2007 and 2006 White Burgundies

It is tempting to say that white Burgundy prices, like those of several other expensive categories of wine, are at unsustainably high levels today. Declining economic health in many Burgundy-thirsty countries is beginning to put a damper on demand, prices for these wines in the secondary market are cooling, and a weak U.S. dollar is discouraging American buyers. Then too, the problem of premature oxidation that has affected too many white Burgundies beginning with vintage 1995 has caused many long-time collectors to cut back sharply on their purchases of new vintages. Until they have reason for renewed confidence, some long-time Burgundy lovers have given up completely on the idea of cellaring high-end wines, even those from producers whose wines have not been implicated. At their finest, white Burgundies are among the world’s most gloriously complex and satisfying white wines, and I am confident that the best examples from the 2007 and 2006 vintages will reward their owners. But one needs a good measure of faith, and deep pockets, to play the white Burgundy game today.

The 2007 growing season and harvest. Although 2007 brought the third consecutive very early harvest for Burgundy, the wines produced from this growing season do not generally show a hot-year character. On the contrary: in spite of a season that began as potentially the earliest harvest ever, the ’07s mostly show a cool-year quality. They are closer to the minerally style of 2004 than to the very warm years of 2006 and 2005, which generally produced more powerful and exotic wines.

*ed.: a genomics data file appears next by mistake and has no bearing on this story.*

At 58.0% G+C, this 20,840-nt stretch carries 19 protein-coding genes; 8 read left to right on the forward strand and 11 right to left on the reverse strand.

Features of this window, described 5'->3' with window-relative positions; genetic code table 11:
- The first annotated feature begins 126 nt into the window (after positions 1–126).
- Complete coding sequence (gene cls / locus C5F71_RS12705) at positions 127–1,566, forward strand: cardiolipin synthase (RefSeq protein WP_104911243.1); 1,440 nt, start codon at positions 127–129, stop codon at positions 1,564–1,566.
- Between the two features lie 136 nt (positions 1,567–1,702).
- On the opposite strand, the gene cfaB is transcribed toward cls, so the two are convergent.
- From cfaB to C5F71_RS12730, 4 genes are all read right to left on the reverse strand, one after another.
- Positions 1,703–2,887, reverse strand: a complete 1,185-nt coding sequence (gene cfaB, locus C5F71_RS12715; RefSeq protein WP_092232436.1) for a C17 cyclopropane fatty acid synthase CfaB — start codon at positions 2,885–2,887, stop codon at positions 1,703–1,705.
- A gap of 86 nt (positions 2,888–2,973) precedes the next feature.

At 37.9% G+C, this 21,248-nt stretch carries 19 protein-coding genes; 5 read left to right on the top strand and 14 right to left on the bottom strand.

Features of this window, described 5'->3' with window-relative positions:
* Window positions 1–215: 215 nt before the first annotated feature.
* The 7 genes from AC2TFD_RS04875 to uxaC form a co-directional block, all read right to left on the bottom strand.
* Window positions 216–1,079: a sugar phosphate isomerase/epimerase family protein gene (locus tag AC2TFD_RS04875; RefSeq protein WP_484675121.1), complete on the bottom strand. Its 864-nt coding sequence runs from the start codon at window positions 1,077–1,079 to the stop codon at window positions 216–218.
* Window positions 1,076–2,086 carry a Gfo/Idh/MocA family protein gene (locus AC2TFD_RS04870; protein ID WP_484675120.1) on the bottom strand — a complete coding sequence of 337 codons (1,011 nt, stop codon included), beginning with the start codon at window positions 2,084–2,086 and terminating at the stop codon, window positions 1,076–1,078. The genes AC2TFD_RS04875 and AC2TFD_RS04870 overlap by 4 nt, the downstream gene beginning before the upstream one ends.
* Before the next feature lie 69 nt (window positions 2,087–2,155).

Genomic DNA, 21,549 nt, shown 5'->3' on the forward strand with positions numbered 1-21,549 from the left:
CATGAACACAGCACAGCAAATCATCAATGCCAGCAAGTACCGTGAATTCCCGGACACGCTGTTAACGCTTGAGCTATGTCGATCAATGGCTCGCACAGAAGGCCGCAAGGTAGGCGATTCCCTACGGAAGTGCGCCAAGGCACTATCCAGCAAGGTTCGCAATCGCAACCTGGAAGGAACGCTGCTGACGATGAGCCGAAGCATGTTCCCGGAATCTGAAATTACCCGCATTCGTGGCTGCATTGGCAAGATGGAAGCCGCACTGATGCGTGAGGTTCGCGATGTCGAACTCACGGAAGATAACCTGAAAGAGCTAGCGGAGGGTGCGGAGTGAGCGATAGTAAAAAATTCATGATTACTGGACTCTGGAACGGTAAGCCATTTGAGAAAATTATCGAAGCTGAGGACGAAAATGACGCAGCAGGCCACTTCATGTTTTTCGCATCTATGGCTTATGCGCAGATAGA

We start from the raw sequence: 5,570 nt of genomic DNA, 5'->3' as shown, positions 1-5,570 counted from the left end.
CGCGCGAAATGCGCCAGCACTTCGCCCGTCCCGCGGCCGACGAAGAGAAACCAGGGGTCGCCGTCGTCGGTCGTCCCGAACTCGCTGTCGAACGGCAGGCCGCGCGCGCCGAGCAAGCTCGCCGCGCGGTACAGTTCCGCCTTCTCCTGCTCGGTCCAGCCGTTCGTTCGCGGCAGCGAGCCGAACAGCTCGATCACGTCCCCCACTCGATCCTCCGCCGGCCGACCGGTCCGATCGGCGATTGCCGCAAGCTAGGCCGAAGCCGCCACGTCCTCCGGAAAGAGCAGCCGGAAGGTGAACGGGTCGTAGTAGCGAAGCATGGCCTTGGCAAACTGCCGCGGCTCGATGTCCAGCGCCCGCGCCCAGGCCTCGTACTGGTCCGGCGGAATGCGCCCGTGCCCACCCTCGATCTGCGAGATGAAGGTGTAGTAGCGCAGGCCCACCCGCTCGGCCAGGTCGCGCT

Record-breaking sunshine and warmth in April led to an extremely early flowering in mid-May, but April turned out to be the best month of the “summer,” at least until favorable September weather saved the harvest. The Côte de Beaune was spared the multiple hail events that sections of Chablis experienced in 2007, but a storm in late April swept across much of Chevalier-Montrachet and Saint-Aubin crus like Remilly, Combes and Charmois, in some places cutting ultimate vine yields by a third or more. The summer was mostly a dismal affair, and rot and mildew were constant threats. Work in the vines and the timing of anti-rot sprays and treatments against mildew were critical, although several growers told me that reports of mildew were overblown. The maturing process of the grapes slowed down, and what might originally have been a harvest starting as early as August 15 mostly began at least two weeks later.

Many estates on the Côte de Beaune began by picking pinot noir at the end of August and beginning of September, due in part to their concern over the health of the grape skins, and then moved on to their chardonnay vines, often waiting several days between the colors because they did not believe the chardonnay had reached adequate phenolic ripeness yet. Some picked chardonnay in fits and starts, waiting as late as they could to bring in their top crus. While a few of the growers I visited in late May began harvesting chardonnay in the final days of August to privilege acidity or to avoid getting aromas of surmaturité, others waited until September 10 or later to attack their best parcels. As a rule, the later harvesters brought in riper fruit, with healthy grape sugars: often in the 12.5% to 13% range and sometimes higher. A number of them told me that little or no chaptalization was necessary, especially at the premier and grand cru level. But some reported that after a certain point there was little to gain by waiting and a lot to lose in terms of declining acidity levels in the grapes and emerging exotic character. Happily, the weather held.